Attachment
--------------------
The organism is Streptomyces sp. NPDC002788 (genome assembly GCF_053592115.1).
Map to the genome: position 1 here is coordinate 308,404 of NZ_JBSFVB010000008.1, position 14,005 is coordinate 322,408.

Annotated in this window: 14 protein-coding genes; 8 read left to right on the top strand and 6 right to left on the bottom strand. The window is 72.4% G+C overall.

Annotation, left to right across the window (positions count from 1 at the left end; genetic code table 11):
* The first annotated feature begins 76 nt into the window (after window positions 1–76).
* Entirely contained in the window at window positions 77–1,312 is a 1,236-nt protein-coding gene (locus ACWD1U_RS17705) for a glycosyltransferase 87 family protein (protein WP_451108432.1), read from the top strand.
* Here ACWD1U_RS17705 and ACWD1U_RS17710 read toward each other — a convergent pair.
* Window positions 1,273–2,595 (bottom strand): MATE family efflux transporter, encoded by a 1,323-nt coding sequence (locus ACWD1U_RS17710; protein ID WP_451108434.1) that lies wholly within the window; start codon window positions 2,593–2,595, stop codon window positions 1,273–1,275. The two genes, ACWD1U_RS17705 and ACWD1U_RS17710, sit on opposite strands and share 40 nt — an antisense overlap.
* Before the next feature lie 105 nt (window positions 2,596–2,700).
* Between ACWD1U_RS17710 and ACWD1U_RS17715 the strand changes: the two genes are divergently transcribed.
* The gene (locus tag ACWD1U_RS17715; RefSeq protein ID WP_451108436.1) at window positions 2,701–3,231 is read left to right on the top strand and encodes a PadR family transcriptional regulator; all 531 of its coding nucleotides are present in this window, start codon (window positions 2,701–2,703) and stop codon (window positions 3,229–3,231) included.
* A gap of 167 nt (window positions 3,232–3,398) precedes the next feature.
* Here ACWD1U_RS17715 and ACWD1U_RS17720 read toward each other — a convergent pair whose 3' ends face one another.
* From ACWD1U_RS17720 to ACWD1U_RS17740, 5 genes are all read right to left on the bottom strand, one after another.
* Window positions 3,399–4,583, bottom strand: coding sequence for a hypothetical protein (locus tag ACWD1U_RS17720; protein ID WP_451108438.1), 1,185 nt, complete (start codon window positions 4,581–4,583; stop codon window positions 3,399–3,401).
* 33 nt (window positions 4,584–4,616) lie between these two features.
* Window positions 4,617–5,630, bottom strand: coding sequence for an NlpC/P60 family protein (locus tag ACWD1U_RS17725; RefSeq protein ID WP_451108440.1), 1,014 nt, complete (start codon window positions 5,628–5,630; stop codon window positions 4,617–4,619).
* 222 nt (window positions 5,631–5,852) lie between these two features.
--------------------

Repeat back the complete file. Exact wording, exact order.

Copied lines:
The organism is Streptomyces sp. NPDC002788 (genome assembly GCF_053592115.1).
Map to the genome: position 1 here is coordinate 308,404 of NZ_JBSFVB010000008.1, position 14,005 is coordinate 322,408.

Annotated in this window: 14 protein-coding genes; 8 read left to right on the top strand and 6 right to left on the bottom strand. The window is 72.4% G+C overall.

Annotation, left to right across the window (positions count from 1 at the left end; genetic code table 11):
* The first annotated feature begins 76 nt into the window (after window positions 1–76).
* Entirely contained in the window at window positions 77–1,312 is a 1,236-nt protein-coding gene (locus ACWD1U_RS17705) for a glycosyltransferase 87 family protein (protein WP_451108432.1), read from the top strand.
* Here ACWD1U_RS17705 and ACWD1U_RS17710 read toward each other — a convergent pair.
* Window positions 1,273–2,595 (bottom strand): MATE family efflux transporter, encoded by a 1,323-nt coding sequence (locus ACWD1U_RS17710; protein ID WP_451108434.1) that lies wholly within the window; start codon window positions 2,593–2,595, stop codon window positions 1,273–1,275. The two genes, ACWD1U_RS17705 and ACWD1U_RS17710, sit on opposite strands and share 40 nt — an antisense overlap.
* Before the next feature lie 105 nt (window positions 2,596–2,700).
* Between ACWD1U_RS17710 and ACWD1U_RS17715 the strand changes: the two genes are divergently transcribed.
* The gene (locus tag ACWD1U_RS17715; RefSeq protein ID WP_451108436.1) at window positions 2,701–3,231 is read left to right on the top strand and encodes a PadR family transcriptional regulator; all 531 of its coding nucleotides are present in this window, start codon (window positions 2,701–2,703) and stop codon (window positions 3,229–3,231) included.
* A gap of 167 nt (window positions 3,232–3,398) precedes the next feature.
* Here ACWD1U_RS17715 and ACWD1U_RS17720 read toward each other — a convergent pair whose 3' ends face one another.
* From ACWD1U_RS17720 to ACWD1U_RS17740, 5 genes are all read right to left on the bottom strand, one after another.
* Window positions 3,399–4,583, bottom strand: coding sequence for a hypothetical protein (locus tag ACWD1U_RS17720; protein ID WP_451108438.1), 1,185 nt, complete (start codon window positions 4,581–4,583; stop codon window positions 3,399–3,401).
* 33 nt (window positions 4,584–4,616) lie between these two features.
* Window positions 4,617–5,630, bottom strand: coding sequence for an NlpC/P60 family protein (locus tag ACWD1U_RS17725; RefSeq protein ID WP_451108440.1), 1,014 nt, complete (start codon window positions 5,628–5,630; stop codon window positions 4,617–4,619).
* 222 nt (window positions 5,631–5,852) lie between these two features.